5
$\begingroup$

In QFT we usually deal with scattering problems. On the asymptotic past we have free particles, they interact, and we compute the overlap with distinct free particle states on the asymptotic future to find the amplitude for various processes.

The $S$-matrix is then defined as follows. Let $|\Phi_i\rangle$ be the initial state with the said initial free particle content. Let $|\Phi(t)\rangle$ be its evolution. Then

$$S_{if}=\langle \Phi_f|S|\Phi_i\rangle=\lim_{t\to \infty}\langle \Phi_f|\Phi(t)\rangle.$$

So the $S$-matrix encodes the amplitudes of transitions between some initial state and some final state in a scattering problem.

Now the problem is: I've heard people talking about $S$ matrices in the process of black hole evaporation by means of Hawking radiation emission.

In particular this is briefly mentioned in this paper when the author states that to fully understand the unitarity issues of black hole evaporation an $S$-matrix is required.

Now, how can black hole evaporation be scattering problem in the end?

I'm failing to see how. In the usual derivation one starts with the vacuum $|0\rangle_{\text{in}}$ in the asymptotic past $\mathscr{I}^-$ and one just computes what $|0\rangle_{\text{in}}$ is as seen by an observer at $\mathscr{I}^+$.

So it seems we are just taking one state $|0\rangle_{\text{in}}$ and expanding in terms of one convenient basis. It actualy is weird that it seems there is no evolution at all.

So what is the precise relation between Hawking radiation and scattering? How this is a scattering problem if we are just starting with a vacuum and expanding in another basis?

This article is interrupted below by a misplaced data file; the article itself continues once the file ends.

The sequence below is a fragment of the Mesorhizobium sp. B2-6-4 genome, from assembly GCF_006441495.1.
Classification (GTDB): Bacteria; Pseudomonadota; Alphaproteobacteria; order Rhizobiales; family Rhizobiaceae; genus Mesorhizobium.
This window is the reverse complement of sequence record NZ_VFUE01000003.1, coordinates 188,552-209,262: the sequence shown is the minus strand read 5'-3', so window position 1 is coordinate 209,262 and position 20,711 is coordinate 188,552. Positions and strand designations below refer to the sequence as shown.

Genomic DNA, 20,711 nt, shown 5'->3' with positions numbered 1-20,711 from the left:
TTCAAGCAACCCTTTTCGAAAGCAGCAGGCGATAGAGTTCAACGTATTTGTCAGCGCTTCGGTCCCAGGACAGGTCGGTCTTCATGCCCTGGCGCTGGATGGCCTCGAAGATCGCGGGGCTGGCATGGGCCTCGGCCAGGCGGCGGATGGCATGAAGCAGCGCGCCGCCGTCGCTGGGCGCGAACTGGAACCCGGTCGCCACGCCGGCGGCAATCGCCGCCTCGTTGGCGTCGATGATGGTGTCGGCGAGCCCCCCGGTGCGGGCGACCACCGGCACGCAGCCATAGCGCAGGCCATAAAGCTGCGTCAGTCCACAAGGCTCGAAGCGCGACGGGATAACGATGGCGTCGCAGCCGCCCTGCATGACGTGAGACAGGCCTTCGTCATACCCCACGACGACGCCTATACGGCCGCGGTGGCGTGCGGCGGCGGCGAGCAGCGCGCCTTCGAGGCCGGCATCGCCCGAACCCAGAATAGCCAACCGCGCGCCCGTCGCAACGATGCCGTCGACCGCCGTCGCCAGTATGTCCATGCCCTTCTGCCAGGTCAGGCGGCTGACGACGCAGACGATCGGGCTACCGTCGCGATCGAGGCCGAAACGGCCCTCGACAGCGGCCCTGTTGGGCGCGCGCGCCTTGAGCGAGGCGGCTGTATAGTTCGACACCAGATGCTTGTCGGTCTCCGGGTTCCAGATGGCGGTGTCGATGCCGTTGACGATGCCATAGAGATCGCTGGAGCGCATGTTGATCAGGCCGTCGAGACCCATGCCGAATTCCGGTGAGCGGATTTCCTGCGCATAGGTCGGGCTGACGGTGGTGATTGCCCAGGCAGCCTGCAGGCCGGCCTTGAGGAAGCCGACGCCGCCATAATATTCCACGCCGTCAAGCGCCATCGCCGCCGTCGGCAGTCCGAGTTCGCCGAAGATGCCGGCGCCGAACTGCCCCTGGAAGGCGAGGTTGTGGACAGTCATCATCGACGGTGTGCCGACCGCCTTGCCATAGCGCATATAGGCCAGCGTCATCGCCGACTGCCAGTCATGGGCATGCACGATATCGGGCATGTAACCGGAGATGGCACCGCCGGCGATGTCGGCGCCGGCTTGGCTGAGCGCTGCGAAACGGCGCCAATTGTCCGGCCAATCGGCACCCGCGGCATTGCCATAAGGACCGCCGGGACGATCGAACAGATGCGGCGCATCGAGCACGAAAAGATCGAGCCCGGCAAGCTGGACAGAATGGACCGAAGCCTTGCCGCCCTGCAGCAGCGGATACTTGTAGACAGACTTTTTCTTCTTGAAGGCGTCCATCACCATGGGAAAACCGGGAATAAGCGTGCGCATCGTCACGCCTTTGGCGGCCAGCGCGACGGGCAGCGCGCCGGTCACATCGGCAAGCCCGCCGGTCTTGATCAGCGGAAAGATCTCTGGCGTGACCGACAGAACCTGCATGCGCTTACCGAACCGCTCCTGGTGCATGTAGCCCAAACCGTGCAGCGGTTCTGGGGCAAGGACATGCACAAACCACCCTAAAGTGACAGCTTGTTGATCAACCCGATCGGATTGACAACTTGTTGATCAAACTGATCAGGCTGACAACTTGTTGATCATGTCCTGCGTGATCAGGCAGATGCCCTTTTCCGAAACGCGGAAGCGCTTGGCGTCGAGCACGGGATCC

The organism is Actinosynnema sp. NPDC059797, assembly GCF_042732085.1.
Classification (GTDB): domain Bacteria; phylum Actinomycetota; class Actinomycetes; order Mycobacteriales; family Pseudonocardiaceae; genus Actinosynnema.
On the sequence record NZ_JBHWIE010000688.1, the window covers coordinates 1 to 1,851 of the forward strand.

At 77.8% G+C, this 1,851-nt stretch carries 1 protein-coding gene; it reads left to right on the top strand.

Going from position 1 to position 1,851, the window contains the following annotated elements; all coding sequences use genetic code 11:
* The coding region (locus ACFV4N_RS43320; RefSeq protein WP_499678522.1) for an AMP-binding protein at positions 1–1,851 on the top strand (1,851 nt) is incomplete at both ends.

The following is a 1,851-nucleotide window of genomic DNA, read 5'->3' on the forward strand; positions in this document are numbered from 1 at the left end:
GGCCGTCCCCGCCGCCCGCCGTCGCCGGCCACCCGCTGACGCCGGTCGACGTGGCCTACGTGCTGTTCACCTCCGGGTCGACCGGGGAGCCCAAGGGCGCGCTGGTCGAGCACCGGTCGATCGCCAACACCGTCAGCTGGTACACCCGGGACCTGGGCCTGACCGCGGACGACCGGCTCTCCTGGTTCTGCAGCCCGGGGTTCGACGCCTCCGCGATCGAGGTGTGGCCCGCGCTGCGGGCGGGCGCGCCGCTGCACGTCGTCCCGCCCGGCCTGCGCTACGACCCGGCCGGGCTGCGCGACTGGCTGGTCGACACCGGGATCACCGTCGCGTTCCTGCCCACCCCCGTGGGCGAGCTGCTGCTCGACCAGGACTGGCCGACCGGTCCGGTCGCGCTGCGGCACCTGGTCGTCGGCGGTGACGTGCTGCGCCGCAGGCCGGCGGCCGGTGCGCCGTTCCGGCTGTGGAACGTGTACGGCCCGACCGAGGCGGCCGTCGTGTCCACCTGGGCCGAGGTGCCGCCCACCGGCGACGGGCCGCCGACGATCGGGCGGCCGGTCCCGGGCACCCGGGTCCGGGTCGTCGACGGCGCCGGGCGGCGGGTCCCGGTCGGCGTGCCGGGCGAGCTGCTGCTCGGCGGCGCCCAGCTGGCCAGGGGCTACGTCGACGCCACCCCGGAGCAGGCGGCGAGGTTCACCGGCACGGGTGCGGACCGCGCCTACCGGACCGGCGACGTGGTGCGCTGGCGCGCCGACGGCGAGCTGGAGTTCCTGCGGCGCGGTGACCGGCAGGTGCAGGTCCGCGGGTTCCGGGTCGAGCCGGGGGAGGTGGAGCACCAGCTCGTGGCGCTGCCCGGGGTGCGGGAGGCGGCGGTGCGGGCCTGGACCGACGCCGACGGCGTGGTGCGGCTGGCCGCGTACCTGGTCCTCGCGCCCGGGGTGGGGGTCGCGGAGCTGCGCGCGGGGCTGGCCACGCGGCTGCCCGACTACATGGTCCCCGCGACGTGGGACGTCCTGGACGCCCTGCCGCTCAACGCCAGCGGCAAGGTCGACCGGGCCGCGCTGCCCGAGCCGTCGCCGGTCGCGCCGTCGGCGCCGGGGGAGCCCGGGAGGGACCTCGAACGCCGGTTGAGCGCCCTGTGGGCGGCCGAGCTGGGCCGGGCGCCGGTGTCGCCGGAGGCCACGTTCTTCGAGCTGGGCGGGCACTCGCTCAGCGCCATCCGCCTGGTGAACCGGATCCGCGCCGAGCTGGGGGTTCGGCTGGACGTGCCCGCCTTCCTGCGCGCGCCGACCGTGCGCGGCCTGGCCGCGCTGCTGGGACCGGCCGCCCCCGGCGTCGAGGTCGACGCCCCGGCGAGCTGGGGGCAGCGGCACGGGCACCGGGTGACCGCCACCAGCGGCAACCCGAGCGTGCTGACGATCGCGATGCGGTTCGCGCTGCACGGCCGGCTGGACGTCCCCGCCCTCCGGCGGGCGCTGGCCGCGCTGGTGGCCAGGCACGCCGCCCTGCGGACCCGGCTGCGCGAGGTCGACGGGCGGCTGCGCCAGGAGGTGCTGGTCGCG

$\endgroup$
  • 1
    $\begingroup$ You don't start with a vacuum. You start with a whole bunch of free particles that come together to form a black hole. $\endgroup$ – Peter Shor Oct 13 '18 at 15:56
  • $\begingroup$ But this is qualitative, is there a way to make it quantitative and precise? First a black hole is formed by gravitational collapse of a highly massive body. Such a body I believe would be macroscopic, formed by one extremely high number of elementary particles bound together. Finally, these particles wouldn't be free since they are the constituents of the body (they are held together to form atoms, molecules, etc). These bond states seem to not be known how to describe with QFT. So this seems quite complicated actually. $\endgroup$ – user1620696 Oct 13 '18 at 16:11
  • $\begingroup$ There's no reason you couldn't make a black hole by starting with a whole bunch of free particles, aimed so as to all collide near some point. And if you can't get an $S$-matrix for this case, getting an $S$-matrix for the gravitational collapse of a massive body is completely hopeless. $\endgroup$ – Peter Shor Oct 13 '18 at 16:19
  • $\begingroup$ Is there some full description of that (the initial free state that could give rise to a black hole), or it is currently unknown? Perhaps the Vaidya geometry with $M(v)=M_0\theta(v-v_0)$ which is one of the simplest examples of gravitational collapse could be the resulting geometry of some simple setting like that? $\endgroup$ – user1620696 Oct 13 '18 at 17:00
  • $\begingroup$ There’s a strange premature consensus in the community that S-matrix is a valid description in the strong field case. $\endgroup$ – Prof. Legolasov Oct 14 '18 at 13:52

Your Answer

By clicking “Post Your Answer”, you agree to our terms of service, privacy policy and cookie policy

Browse other questions tagged or ask your own question.